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International Alexander Langer Prize in memory of Gabriele Bortolozzo
The Scientific and Guarantee Committee of the Alexander Langer Foundation, composed of Renzo Imbeni (President), Gianni Tamino (Vice-President), Anna Bravo (spokesperson), Ursula Apitzsch, Patrizia Failli, Annamaria Gentili, Liliana Cori, Pinuccia Montanari, Margit Pieber, Alessandra Zendron, has decided to award the International Alexander Langer Prize 2003, a sum of 10.000 Euros, the Association named after Gabriele Bortolozzo, in memory of him.

Hardly can a lonelier and more pioneer struggle be imagined than the one initiated in the 70s by Gabriele Bortolozzo, worker at the Marghera Petrochemical near Venezia, against the use of chloride vinyl monomer (CVM). At that time the local Trade Union was dealing with security of the workplace, environmental issues were marginal, local bodies monitoring toxic substances and legal authorities were deaf to the issue of CVM. Little is known and no efforts were made to gather information on this topic. This resulted in 260 victims (157 deaths and 103 sick people) and to the devastating poisoning of the Lagoon.
In 1973, soon after the WHO recognized the carcinogenic effects of CVM, Gabriele Bortolozzo started a strenuous battle against the Petrochemical. He refused to be examined in the Petrochemical infirmary as he mistrusted their diagnosis. He protested because workers were not medically treated. He kept filing petitions and complaints on the level of toxicity in departments and on environmental poisoning. He committed himself in an awareness campaign against the discharge of toxic waste in the Lagoon.
Bortolozzo was the first worker in Italy to declare himself a conscientious objector to noxious methods of production and the first who openly refused to work in departments where CVM was used. He was the first to raise the issue of the disposal and concealing of toxic waste abroad.
In the meantime, Gabriele Bortolozzo carried out wide-ranging investigations on CVM victims. He started with his colleagues and gradually broadened the scope of his inquiry. He used his acquaintance with the production cycles to collect lists of names and medical records. He talked to sick workers and to widows and, step by step, found out and kept track of all cases. Investigations took place alongside with research on technical data. He gathered all available information from Montedison, WHO and chemical industries abroad and compared results often adding to them. He thus became the first to have a thorough knowledge of the toxicity of CVM more than doctors and judges. The company responded with a series of abuses leading to his isolation. He was supported by the Environmental Committee of the company but the Trade Union did not stand on his side.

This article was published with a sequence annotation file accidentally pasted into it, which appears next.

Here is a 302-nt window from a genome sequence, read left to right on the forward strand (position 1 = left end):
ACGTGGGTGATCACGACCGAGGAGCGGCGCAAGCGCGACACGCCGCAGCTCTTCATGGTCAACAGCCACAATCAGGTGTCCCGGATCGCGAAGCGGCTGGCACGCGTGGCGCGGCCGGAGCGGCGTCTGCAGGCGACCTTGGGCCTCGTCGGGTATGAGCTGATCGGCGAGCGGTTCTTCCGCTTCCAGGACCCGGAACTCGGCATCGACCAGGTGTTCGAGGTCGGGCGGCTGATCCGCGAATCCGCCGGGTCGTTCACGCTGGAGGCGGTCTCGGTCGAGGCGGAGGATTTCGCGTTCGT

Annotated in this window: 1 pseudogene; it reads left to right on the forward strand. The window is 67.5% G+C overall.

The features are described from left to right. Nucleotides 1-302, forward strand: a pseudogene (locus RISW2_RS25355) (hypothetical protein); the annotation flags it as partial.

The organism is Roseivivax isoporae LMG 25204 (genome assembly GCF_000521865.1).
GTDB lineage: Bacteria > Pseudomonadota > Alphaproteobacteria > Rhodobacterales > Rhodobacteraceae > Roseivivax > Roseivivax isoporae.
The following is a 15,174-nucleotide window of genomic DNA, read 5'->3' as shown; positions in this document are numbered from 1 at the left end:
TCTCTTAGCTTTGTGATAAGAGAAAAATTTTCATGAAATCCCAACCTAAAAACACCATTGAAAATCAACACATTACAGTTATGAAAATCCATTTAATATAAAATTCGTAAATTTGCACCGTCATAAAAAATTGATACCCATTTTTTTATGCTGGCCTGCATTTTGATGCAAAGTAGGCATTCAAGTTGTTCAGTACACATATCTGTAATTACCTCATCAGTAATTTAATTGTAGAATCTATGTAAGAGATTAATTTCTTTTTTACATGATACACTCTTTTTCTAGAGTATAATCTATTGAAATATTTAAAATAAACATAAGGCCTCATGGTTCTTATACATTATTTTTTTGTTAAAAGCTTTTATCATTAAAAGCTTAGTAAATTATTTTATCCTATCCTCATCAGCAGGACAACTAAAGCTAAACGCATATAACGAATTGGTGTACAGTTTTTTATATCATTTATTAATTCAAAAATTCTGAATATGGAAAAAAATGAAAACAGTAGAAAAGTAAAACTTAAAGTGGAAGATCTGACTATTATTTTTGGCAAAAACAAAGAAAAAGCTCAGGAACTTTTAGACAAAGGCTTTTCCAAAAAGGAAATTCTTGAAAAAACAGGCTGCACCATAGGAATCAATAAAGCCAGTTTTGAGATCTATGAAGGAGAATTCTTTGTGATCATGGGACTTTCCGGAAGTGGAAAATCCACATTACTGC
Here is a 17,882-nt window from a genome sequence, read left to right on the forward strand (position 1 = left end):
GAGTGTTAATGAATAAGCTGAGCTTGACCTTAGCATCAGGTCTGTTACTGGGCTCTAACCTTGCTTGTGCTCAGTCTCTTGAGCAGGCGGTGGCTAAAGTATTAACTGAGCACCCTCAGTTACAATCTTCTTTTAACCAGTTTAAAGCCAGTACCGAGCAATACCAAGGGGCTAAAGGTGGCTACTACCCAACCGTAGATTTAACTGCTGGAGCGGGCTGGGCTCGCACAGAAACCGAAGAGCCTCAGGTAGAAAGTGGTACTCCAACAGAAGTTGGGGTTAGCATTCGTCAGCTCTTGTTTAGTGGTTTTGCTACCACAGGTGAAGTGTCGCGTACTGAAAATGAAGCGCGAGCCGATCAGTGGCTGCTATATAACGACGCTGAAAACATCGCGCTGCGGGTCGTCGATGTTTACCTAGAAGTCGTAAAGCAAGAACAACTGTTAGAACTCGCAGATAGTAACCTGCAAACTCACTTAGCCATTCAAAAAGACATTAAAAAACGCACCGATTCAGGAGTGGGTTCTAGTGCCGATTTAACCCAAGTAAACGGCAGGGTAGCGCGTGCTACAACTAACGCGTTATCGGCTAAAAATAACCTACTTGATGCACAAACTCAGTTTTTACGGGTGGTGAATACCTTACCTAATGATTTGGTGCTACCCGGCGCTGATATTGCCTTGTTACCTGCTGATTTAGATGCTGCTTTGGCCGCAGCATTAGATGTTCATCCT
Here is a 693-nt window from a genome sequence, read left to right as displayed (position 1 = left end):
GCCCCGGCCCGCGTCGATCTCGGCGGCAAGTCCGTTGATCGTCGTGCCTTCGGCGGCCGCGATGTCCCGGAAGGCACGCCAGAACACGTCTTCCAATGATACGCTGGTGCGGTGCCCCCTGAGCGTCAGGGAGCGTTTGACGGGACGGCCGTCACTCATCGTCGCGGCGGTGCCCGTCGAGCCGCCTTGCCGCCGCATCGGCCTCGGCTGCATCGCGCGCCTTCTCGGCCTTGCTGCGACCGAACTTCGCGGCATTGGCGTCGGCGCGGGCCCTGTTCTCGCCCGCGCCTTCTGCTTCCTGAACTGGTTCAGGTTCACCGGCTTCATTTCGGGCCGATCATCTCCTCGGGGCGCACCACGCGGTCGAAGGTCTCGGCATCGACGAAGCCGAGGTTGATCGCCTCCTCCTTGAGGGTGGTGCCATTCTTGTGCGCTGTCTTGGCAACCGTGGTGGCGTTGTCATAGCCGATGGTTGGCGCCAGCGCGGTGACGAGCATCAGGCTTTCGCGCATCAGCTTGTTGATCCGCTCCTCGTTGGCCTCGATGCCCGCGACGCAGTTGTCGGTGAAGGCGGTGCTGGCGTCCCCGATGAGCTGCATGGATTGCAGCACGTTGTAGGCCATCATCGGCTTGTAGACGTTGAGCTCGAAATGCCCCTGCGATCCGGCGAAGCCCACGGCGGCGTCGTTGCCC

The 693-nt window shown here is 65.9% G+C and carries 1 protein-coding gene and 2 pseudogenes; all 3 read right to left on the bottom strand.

In the 90s Bortolozzo met with greater support. More attention was devoted to the environment and, consequently, on his reports on pollution. He was invited to meetings and to give his testimony in schools, something to which he attached the greatest importance. He co-operated with the Association Medicina Democratica and in 1994 issued a report on its journal dealing with deaths and illnesses within the Petrochemical linked with CVM. In the same year he handed a petition to Felice Casson, the Public Prosecutor of Venice. This petition laid the basis for the forthcoming inquiry and trial against Montedison and Enichem, which started in 1998 and ended in 2001. The managers were not found guilty, however this lead to a growing public awareness on the need for citizens and workers to be protected against environmental damages.

This is a remarkable story. Bortolozzo managed to build bridges between contrasting rights and needs, such as the right to work and the right to health and an intact environment. But this was not all in his life. Besides being an activist in the workers’ movement , Bortolozzo was also a good father and husband who understood the importance of human relations and friendship, for whom it was pleasant things that made life worth living. He devoted time and energy to study the territory, its rivers, flora and fauna. He could identify hundreds of bird species from their singing and he could trace Hemingway’s journeys in Veneto.
When he retired he had even more time to dedicate to his interests. He organized bike trips for old and new friends in the surrounding areas of natural interest and visits to local cultural and artistic attractions. He was convinced of the importance of providing information to young people. For him retirement was a new phase in life characterized by commitment to transmitting knowledge, sharing experiences and creating bridges among people.
Gabriele Bortolozzo died on 12 September 1995 in Mogliano Veneto, run over while he was riding his bike. The Association named after him, set up by his daughter Beatrice and son Gianluca together with other friends and supporters, is committed to the protection of the cultural and environmental heritage of the Veneto region. It took part in the trial against Enichem, established two scholarships, created a web site to spread its activities and built an on-line library. It was also responsible for the posthumous publication of the book “L’erba ha voglia di vita” and was awarded the Ken Saro Wiwa Prize in memory of Gabriele Bortolozzo.
Given the need to “globalize” the right to work and the protection of life and of the environment, given the loss of individuality that threatens to lessen the importance of past social achievements, the Alexander Langer Foundation believes that Gabriele Bortolozzo is an outstanding example and therefore considers the Association the best possible continuation of his studies, work and vision of the world.

Helmuth Moroder
President of the Foundation

Renzo Imbeni
President of the Scientific Committee